Like anyone else, I appreciate the ease in which a weight forward taper can be applied in situations where a long, straight line cast is the foremost objective. This especially applies to still water fishing where a floating line is not subject to the same factors found on moving water.

With a lifelong fondness for fishing dry flies on the predominantly larger rivers of the Rocky Mountain west, my preference lies in a much different line configuration when compared to the popular weight forward taper.

On moving water, inducing a natural presentation of an artificial is often almost equally dependent upon casting and mending. With maximum control both in the air and on the water as requirements more important than easily attained distance, my choice is a double taper floating line.

Even on big waters, I try to wade within 30 feet of a feeding trout. At this range and anything less, the performance of a weight forward and double taper line are essentially equal. It is beyond this distance that I begin to struggle with line control when fishing a weight forward taper.

Aerial Mend A Double Taper Fly Line

Aerial Mend

Unlike a weight forward, there is no hinge point with a double taper because the weight of the line is distributed throughout its length rather than being concentrated in the first 30 feet.  With consistent flex and contact with the rod tip, a double taper permits superior line control while also making it easier to regulate the velocity of fly delivery. And while there are exceptions, shooting slack line into the cast is not something I generally apply when presenting a dry fly. Additionally, I find it difficult if not impossible to make certain casts that rely on controlled line speed or consistent response to the rod tip when fishing a weight forward beyond 30 feet. Curve casting, aerial mending, and a long reach cast are much more easily accomplished with a double taper.

Reach Cast Left A Double Taper Fly Line

Reach Cast Left

Precise mending techniques are vital to managing the drift once the fly is on the water. With the thinner running line in the guides, it is virtually impossible to reposition the heavier front portion of a weight forward taper as a means of overcoming problematic currents that can disrupt a natural drift by causing the fly to drag.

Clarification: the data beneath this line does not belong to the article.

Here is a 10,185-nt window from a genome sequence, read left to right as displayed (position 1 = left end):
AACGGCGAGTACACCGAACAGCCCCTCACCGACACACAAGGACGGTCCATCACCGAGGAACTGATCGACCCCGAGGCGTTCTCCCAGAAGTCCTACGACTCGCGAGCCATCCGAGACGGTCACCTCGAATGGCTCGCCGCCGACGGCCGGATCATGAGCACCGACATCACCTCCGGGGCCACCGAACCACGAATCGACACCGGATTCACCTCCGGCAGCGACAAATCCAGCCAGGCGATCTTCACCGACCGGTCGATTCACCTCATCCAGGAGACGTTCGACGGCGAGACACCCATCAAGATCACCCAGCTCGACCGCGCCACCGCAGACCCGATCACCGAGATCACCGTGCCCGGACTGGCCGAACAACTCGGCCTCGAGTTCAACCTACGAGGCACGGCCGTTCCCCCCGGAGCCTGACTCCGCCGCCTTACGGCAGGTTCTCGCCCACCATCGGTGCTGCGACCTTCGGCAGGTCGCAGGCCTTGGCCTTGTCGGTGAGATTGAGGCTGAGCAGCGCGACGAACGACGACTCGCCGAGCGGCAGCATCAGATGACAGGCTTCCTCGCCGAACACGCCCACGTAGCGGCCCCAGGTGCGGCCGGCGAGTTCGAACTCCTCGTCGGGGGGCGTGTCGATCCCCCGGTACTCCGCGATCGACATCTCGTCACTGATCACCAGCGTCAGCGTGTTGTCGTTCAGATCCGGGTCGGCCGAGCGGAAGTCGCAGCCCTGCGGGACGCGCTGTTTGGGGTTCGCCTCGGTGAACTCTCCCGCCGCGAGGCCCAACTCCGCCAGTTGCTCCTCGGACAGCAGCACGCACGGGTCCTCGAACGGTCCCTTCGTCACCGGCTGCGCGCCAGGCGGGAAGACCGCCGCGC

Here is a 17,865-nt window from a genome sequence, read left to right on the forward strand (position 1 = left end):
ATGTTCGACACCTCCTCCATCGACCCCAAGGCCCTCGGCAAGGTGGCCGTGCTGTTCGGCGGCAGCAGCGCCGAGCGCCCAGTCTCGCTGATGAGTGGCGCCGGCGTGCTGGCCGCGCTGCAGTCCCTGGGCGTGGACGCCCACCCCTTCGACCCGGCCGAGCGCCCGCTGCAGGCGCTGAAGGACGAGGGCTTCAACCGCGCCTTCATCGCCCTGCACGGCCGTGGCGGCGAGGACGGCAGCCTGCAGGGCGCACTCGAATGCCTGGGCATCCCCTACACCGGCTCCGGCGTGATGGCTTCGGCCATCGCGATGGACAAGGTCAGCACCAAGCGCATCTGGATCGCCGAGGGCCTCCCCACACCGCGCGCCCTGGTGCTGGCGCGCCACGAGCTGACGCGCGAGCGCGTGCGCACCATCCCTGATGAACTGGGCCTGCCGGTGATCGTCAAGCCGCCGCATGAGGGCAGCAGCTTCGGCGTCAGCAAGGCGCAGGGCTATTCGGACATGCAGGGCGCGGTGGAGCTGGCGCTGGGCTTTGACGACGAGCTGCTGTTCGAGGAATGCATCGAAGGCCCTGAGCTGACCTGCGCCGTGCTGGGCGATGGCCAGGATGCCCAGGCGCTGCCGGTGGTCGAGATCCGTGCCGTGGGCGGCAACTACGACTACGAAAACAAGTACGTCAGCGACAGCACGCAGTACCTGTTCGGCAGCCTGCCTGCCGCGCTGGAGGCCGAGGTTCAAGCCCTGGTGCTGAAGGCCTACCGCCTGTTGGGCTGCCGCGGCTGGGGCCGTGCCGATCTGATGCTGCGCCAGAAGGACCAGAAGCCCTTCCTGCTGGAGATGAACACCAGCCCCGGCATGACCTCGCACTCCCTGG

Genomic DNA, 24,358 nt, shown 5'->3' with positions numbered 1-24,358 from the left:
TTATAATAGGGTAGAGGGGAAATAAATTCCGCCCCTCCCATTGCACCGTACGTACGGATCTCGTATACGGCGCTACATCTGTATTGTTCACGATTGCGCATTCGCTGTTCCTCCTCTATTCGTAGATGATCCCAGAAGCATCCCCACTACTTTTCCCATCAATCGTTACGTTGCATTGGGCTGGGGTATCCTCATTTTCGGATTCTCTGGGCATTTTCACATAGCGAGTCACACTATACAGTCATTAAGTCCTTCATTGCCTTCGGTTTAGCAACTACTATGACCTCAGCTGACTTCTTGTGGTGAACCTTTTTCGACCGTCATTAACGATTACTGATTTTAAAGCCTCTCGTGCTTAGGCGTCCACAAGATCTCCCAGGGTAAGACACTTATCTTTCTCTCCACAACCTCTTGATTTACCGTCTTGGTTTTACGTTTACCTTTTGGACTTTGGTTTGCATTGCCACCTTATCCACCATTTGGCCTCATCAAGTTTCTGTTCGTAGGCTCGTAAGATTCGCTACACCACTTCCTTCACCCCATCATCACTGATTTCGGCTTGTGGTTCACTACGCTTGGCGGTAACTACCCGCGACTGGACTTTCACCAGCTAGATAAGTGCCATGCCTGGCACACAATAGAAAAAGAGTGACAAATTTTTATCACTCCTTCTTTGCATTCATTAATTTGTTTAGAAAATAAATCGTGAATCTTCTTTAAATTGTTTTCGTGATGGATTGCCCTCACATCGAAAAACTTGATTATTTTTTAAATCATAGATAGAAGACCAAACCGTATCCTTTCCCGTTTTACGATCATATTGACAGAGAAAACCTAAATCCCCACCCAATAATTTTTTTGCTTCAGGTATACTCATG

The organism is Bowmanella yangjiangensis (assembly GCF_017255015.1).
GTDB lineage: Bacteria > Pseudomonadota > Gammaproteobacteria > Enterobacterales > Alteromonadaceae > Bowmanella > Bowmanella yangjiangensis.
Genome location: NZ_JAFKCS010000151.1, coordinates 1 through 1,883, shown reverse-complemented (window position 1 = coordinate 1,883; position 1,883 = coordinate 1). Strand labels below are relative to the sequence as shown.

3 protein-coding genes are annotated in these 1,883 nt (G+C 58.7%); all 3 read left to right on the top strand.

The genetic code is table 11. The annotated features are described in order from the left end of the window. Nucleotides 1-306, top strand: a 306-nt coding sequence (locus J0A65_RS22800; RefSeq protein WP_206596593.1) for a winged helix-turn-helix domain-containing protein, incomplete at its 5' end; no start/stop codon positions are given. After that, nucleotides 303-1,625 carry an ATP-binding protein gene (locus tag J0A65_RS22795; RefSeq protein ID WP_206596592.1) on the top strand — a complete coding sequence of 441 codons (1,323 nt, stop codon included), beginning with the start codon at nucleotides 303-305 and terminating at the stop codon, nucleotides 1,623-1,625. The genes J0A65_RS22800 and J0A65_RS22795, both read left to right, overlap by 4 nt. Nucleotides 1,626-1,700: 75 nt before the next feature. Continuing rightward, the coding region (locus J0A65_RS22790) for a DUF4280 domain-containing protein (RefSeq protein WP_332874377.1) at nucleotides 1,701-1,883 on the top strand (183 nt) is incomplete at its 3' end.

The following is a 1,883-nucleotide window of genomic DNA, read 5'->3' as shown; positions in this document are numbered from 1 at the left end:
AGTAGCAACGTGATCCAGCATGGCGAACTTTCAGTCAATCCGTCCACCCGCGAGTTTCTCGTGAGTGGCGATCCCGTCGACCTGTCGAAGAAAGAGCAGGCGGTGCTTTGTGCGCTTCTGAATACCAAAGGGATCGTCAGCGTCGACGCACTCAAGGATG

Refined nymphing methods involving submerged flies in moving water can require precise casting and deft mending techniques that are quite similar to fishing a floating imitation. Whether maintaining a natural drift or inducing controlled action to the fly, it is not unusual to experience some difficulty when fishing beyond 30 feet with a weight forward line. For the same reasons that apply to dry fly fishing, I generally prefer a double taper when presenting a subsurface pattern to a big, nymphing trout in moving water.

Upstream Mend A Double Taper Fly Line

Upstream Mend

In keeping with the example of old time steel-headers prior to the popularity of two handed fly casting, I rely on a double taper floating line for spring and fall streamer fishing for trout when the water is low and often quite cold.

Swimming the fly mostly with the current or on a slow, pulsating swing often involves long, looping mends that may require some serious roll casting to execute correctly. And while a long cast on big water may require significantly more effort, I find 60-70 feet to be a reasonable distance for a 6 or 7 wt. double taper. Again, as in other situations discussed herein, I value line control above ease in gaining distance for low water streamer fishing where presenting the fly means considerably more than simply stripping it quickly through the water.

I have many highly accomplished friends and acquaintances who will stick with a weight forward line for virtually all of their trout fishing, and many will disagree with my comments and personal opinion regarding a double taper. This I accept without argument because fly tackle performance is an entirely individual matter, and I would never try to convince anyone that my way is best.